Fourth Sunday in Lent

God’s unexpected means of deliverance

bird silhouette in twilight

Commentary on John 3:14-21

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Jesus remains in Jerusalem in John 3:1-21, not leaving until verse 22 when he returns to the Judean wilderness, perhaps baptizing (see verses 22 and 26; contradicted by John 4:2). 

John 3:1-21 records a nighttime conversation between Jesus and Nicodemus, one of the Jewish leaders in Jerusalem, a Pharisee by association. Although the passage for this week does not begin until this conversation has moved from dialogue (verses 1-9) to monologue (verses 10-21), understanding the larger context of 3:14-21 is crucial for interpretation. As part of the larger story of Jesus’ first trip to Jerusalem for a Passover festival, John 2:13-3:21 foreshadows Jesus’ later controversies in the Gospel which lead to his final Passover in Jerusalem (John 12-20). In 2:13-3:21 Jesus challenges others to see in him God’s unexpected means of deliverance. 

Jesus and Nicodemus have a far-ranging conversation in John 3, but the most important part for us begins in verse 10. At this point, Jesus takes over speaking and first ridicules Nicodemus’ confusion (or purposeful antagonism) with a derisive comment concerning his being “the teacher of Israel” (verse 10). What follows in verses 11-21 is an expansion on Jesus’s comments in verses 1-9, where he contrasted heavenly and earthly births. In verse 11, Jesus continues with the binary, explaining that Nicodemus’ incomprehension comes from his rejection of “our” testimony and the inaccessibility of heaven for anyone other than “the one who descended from heaven, the Son of Man” (verse 13). If you feel a bit like Nicodemus at this point, wondering what exactly Jesus is talking about, you are not alone! The “we” of verse 11 is a matter of much debate among scholars, but most think it includes Jesus and other witnesses who agree with him in the Gospel of John including John (the Baptist), Scripture (and its various figures and authors), and the Father. Jesus lays out all these witnesses in 5:31-47 during his next visit to Jerusalem.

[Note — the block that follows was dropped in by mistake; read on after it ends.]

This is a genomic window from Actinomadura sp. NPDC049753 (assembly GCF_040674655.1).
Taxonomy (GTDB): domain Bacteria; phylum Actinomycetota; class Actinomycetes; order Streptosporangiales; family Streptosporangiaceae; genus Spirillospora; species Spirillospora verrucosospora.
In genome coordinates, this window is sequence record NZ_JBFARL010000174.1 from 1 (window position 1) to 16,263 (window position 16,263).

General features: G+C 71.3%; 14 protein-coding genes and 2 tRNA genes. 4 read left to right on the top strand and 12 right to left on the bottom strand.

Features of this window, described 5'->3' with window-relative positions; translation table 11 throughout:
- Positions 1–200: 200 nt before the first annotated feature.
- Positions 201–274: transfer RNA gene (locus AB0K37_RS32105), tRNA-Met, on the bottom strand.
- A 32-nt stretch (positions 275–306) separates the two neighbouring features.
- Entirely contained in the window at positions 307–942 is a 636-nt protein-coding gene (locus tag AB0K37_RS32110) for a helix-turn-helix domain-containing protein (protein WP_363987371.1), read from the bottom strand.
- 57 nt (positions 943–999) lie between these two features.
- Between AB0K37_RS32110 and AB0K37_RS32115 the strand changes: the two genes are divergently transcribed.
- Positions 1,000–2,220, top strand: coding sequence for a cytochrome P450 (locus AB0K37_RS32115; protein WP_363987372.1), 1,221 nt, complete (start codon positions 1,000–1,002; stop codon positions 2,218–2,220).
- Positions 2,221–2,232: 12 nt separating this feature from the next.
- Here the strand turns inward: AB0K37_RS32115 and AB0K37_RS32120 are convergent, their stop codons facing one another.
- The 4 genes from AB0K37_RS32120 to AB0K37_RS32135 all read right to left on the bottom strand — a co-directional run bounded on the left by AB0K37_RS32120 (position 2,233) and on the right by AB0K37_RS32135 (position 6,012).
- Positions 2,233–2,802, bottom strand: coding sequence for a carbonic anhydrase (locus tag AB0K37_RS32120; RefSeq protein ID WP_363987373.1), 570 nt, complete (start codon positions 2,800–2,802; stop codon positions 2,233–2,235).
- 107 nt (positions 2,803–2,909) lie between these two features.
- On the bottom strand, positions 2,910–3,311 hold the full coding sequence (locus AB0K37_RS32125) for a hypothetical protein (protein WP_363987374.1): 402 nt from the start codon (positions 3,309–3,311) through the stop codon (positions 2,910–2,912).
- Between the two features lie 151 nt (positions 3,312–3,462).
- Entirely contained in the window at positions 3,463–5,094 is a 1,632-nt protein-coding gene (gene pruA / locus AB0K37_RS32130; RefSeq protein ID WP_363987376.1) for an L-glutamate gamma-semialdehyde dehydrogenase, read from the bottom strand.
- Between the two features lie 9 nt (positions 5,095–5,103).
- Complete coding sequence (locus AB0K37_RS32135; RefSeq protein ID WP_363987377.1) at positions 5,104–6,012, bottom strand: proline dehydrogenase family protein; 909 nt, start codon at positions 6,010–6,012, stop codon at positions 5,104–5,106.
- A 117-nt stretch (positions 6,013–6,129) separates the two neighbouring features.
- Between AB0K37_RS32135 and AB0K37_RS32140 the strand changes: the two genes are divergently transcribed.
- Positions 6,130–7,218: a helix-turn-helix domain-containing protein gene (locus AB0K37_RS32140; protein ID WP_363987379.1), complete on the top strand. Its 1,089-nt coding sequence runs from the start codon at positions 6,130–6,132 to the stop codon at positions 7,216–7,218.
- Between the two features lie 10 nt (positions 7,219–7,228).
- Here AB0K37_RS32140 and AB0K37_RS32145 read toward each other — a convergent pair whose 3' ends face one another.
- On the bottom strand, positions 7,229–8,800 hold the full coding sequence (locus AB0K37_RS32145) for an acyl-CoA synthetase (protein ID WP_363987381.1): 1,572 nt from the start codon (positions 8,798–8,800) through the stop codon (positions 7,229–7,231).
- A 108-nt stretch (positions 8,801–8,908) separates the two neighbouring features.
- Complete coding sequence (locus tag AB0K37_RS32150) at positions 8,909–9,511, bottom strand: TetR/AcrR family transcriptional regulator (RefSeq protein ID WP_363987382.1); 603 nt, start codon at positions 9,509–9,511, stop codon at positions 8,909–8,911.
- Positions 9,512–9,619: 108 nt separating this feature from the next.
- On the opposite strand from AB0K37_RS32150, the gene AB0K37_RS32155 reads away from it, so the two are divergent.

The ascending and descending Son of Man in verse 13 leads straight into our passage beginning with verse 14. The close connection is more visible when we read without the break found in most English translations. In fact, when kept together, we can see the parallelism in Jesus’ statements through verse 16:

And no one has ascended into heaven except the one who descended out of heaven, 

the Son of Man, 

and just as Moses lifted up the serpent in the wilderness, 

thusly it is necessary for the Son of Man to be lifted up 

so that everyone believing in him might have eternal life,

for thusly God loved the cosmos that he gave his Unique Son, 

so that everyone believing in him might not perish but have eternal life.

Read as a whole, these verses clearly align the Son of Man with God’s Unique Son from John 1:17-18 and 1:51. Sent from God to the cosmos, Jesus’ mission is to give life and light to the cosmos just as at the moment of creation when God uttered life through the Word (John 1:1-5; see also Genesis 1:1). In order to receive this gift, however, humanity must acknowledge its need by looking to Jesus.